- Time
- Tuesday and Thursday, 14:15 – 15:45
- Place
- Virtual, on BBB. Room 3414 "Spassky".
- Lecturer
- Johan Commelin
- More info
- See below for a description and literature.

**Introduction (10:06)**[mp4] [pdf]

*A brief overview of the course.*

(Sorry for the bad sound quality, I used the wrong settings.)**Algebraic motivation (14:52)**[mp4] [pdf]

*A little experiment with commutator brackets naturally leads to the definition of a Lie algebra.*

(Sorry for the bad sound quality, I used the wrong settings.)**Geometric motivation (33:25)**[mp4] [pdf]

*Investigating the structure on the tangent space at the identity element of a Lie group, leads to the definition of a Lie algebra.***Combinatorial motivation (14:55)**[mp4] [pdf]

*The classification of semisimple Lie algebras by certain graph-theoretic objects (called Dynkin diagrams) is elegant and surprising. Knowing what's ahead is a motivation for understanding the path towards this classification.*

**Basic definitions (13:01)**[mp4] [pdf]

*Definitions of representation, ideal, subalgebra.***{Lower/upper central, derived} series (10:07)**[mp4] [pdf]

*Several series of ideals that we will use in the definition of nilpotent and solvable Lie algebras.***Nilpotent and solvable Lie algebras (10:26)**[mp4] [pdf]

*Nilpotent and solvable Lie algebras are defined in terms of the series from the preceding lecture. They are important for the “rough” classification that is our first goal. They are also crucial in analyzing semisimple Lie algebras at a later stage.*

**Warning:**The exercise on p.3 contains a mistake. The upper central series should be equal to the entire Lie algebra (not 0) for some k. This is fixed in the pdf, but not in the video.**Engel's theorem (15:49)**[mp4] [pdf]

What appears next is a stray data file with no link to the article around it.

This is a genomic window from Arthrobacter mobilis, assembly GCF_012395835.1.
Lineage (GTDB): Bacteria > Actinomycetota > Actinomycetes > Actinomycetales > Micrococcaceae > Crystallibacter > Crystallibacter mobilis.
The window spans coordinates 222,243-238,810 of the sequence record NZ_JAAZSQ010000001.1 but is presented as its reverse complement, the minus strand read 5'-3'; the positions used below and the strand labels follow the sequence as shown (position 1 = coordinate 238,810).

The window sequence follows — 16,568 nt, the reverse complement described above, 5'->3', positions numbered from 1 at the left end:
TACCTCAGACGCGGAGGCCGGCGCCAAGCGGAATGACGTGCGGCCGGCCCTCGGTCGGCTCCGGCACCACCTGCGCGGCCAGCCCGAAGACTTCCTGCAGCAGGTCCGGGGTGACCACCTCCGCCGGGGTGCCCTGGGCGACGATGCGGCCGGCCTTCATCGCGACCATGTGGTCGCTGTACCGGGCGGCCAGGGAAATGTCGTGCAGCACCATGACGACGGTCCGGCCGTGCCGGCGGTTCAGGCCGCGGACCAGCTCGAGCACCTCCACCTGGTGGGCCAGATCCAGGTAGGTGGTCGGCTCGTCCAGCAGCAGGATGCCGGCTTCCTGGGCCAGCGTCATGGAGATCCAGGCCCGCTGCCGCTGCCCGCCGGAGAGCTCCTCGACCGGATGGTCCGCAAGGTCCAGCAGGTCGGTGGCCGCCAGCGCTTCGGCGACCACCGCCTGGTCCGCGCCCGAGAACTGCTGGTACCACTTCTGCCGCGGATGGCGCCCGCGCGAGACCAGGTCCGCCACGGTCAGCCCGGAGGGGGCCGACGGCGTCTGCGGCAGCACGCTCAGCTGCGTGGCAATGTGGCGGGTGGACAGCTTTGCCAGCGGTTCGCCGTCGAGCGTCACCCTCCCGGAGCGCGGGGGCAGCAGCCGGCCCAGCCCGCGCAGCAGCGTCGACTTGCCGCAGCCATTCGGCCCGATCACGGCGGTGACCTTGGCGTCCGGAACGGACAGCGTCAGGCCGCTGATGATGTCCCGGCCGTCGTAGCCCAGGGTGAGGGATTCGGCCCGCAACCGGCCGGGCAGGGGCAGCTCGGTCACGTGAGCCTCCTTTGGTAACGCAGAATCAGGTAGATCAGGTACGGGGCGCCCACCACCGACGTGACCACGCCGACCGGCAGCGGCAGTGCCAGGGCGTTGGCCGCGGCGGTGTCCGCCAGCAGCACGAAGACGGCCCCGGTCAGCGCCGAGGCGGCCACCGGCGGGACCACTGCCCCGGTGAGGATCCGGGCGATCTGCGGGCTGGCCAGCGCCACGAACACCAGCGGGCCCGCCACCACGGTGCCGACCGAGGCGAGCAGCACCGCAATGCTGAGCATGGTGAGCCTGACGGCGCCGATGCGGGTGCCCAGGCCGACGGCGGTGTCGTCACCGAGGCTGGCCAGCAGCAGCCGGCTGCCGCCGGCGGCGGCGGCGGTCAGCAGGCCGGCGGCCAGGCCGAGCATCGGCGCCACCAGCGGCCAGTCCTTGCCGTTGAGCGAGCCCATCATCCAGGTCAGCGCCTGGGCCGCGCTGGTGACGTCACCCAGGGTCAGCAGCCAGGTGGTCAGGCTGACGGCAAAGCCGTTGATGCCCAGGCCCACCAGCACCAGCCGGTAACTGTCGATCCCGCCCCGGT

*Engel's theorem shows, roughly speaking, that every nilpotent Lie algebra is a subalgebra of strictly upper-triangular matrices.*

**Lie's theorem (22:55)**[mp4] [pdf]

*Lie's theorem shows, roughly speaking, that every solvable Lie algebra is a subalgebra of upper-triangular matrices.***Simple/semisimple Lie algebras (13:59)**[mp4] [pdf]

*The definition of simple and semisimple Lie algebras. We also look at irreducible representations.***The Killing form (13:15)**[mp4] [pdf]

*The Killing form is a natural bilinear form that can be defined on every Lie algebra. It is used in a powerful criterion for determining whether a Lie algebra is solvable or semisimple: Cartan's criterion, which we will prove in the next lecture.***Cartan's criterion (26:00)**[mp4] [pdf]

*Cartan's criterion is a method for determining whether a Lie algebra is solvable using the Killing form. A different variant gives a criterion for semisimplicity. In this lecture we prove Cartan's criterion. This involves some technical lemmas, but the end result is worth it.*

**Three-dimensional Lie algebras (23:20)**[mp4] [pdf]

*We study Lie algebras with dimension 3. Over an algebraically closed field of characteristic 0, we see that every simple Lie algebra of dimension 3 is isomorphic to sl_2.***Representations of sl_2 (36:01)**[mp4] [pdf]

*We classify the irreducible representations of sl_2. There is, up to isomorphism, a unique irreducible representation in each dimension 1, 2, 3, etc. In this classification, we assume to results that have not yet been proven: “Complete Reducibility”, and “Preservation of the Jordan decomposition”. We will prove these at a later stage.*

**Recap: Jordan decomposition**[pdf]

[Due to illness, there is no video recording.]

*The Jordan decomposition is a fundamental result in linear algebra: it shows that every endomorphism of a vector space (over an algebraically closed field) can be written as the sum of a semisimple (in matrix language: diagonalizable) and a nilpotent endomorphism.*

**Tensor products (20:19)**[mp4] [pdf]

*Tensor products are construction in linear algebra. In this lecture, we look at the definition, and we see how they make it easier to work with bilinear maps.***Symmetric/exterior powers (27:17)**[mp4] [pdf]

*Symmetric powers and exterior powers are variations on the theme of tensor products. They are useful when working with symmetric/alternating bilinear maps.*

**Tensor products of representations (16:47)**[mp4] [pdf]

*In this lecture we study the tensor product of two irreducible (finite-dimensional) representations of sl_2.***The basics of sl_3 (19:27)**[mp4] [pdf]